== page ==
A planet going the wrong way

A planet going the wrong way
Image courtesy of NASA.

(PhysOrg.com) -- All planets move around their stars in the same direction as the star spins—at least that’s what we thought. But now Australian National University astronomer Dr. Daniel Bayliss and his colleagues have found a planet that breaks the mold.

Dr. Bayliss, from the Research School of Astronomy and Astrophysics, is one of 16 early-career scientists unveiling their research to the public at Fresh Science – a national program sponsored by the Australian Government.

Using one of the world’s largest telescopes in Chile, Daniel and his collaborators discovered that a distant planet WASP-17b is moving in the opposite direction to the spin of the star around which it orbits. The discovery throws traditional theories about how planets form around stars into doubt.

Planets form from the same disk of rotating material that gives birth to the star around which they move. So until now it has been assumed that any planets orbiting a star would be moving in the same direction as the star’s spin. This is certainly true in our own Solar System.

WASP-17b is quite different, Dr. Bayliss says, and its backwards motion is somewhat of a mystery to scientists.

“It is possible that the planet underwent a close encounter with another giant planet billions of years ago, which altered its orbit so much that it began orbiting backwards,” he said.

It is not known what fraction of planets orbit their stars in this retrograde manner, but astronomers are now actively trying to monitor other distant planets to see how common it is.  If it were common, this would not bode well for the chances of life around other stars.  Close encounters between giant planets would most probably destroy any small Earth-like planet in that system, and wipe out any chance of life arising.

At present, only a handful of distant planets are known, but Dr. Bayliss is part of a project, called HAT-South, which is monitoring millions of stars in the southern hemisphere to see if they have orbiting . As part of this program, he runs a set of telescopes in Australia, the data from which is combined with those of identical sets of telescopes operated in Chile and Namibia.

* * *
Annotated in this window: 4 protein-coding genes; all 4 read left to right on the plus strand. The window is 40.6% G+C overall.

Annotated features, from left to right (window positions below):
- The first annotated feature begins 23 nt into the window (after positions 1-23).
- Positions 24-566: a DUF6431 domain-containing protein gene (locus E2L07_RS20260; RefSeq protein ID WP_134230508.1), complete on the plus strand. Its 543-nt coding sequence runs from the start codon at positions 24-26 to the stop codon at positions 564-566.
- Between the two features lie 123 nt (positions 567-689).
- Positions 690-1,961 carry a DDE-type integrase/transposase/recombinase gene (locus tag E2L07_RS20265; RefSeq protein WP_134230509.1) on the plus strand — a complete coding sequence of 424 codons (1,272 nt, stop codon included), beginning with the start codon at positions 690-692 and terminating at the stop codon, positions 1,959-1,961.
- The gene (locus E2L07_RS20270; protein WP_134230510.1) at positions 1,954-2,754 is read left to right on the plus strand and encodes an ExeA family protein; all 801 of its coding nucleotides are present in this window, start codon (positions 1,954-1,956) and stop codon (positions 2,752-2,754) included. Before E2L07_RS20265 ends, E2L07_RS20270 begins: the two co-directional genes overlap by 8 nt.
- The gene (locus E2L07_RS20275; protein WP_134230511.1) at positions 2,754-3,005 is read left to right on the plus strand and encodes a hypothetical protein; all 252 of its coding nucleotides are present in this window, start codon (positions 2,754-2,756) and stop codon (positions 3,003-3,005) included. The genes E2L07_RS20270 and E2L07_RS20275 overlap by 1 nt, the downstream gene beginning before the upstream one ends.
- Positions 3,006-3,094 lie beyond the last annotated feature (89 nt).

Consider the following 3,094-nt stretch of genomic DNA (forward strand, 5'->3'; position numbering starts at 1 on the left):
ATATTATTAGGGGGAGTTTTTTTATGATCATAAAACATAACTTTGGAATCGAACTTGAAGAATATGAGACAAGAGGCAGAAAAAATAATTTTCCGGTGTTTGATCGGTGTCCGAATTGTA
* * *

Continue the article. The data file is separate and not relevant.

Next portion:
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Citation: A planet going the wrong way (2011, June 7) retrieved 21 July 2019 from https://phys.org/news/2011-06-planet-wrong.html
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Jun 07, 2011
"At present, only a handful of distant planets are known" ??? There are thousands of known planets outside our solar system. What year does the Australian National University think it is?

Jun 07, 2011
Perhaps they mean 'in Southern skies' ??

Jun 07, 2011
Maybe they are thinking that in the overall picture of the billions of stars in our galaxy there are only a handful of known planets. Or this thing was written a long time ago!

yyz
Jun 07, 2011
"All planets move around their stars in the same direction as the star spinsat least thats what we thought."

This sounds like hyperbole to sell this story; at least they DO mention "It is not known what fraction of planets orbit their stars in this retrograde manner". Gravitational encounters between bodies in orbit around a star is an obvious mechanism (but a decidedly uncommon(?) affair). For a local example: http://en.wikiped...inclined

Jun 07, 2011
Could a retrograde orbit be caused by stellar precession? That is, could the star occasionally flip over due to a highly eccentric axial precession (perhaps as a result of a long ago impact)?

LKD
Jun 08, 2011
I'm thinking that an early invading meteor or comet trapped in an opposed orbit came in during the accretion phase, and at the end, a planet was born well out of line from the spin of the system.

Jun 08, 2011
"At present, only a handful of distant planets are known" ??? There are thousands of known planets outside our solar system. What year does the Australian National University think it is?


I think the Australian National University are correct in their statement and, strictly speaking, it is you that are in error here.

There are to date 531 confirmed extra solar planets and over 1200 candidates located by the Kepler space telescope using the transit method of detection - notice the word candidates, these are not yet confirmed.

However, given the short time (i.e. less than 20 years) that astronomers have had the technology capable of regularly finding extra solar planets and the increasing numbers being found - especially those with masses approaching that of the earth - the odds are high that there are millions, if not billions, of planets just in our galaxy. So your assertion will probably in time be proven to be correct.

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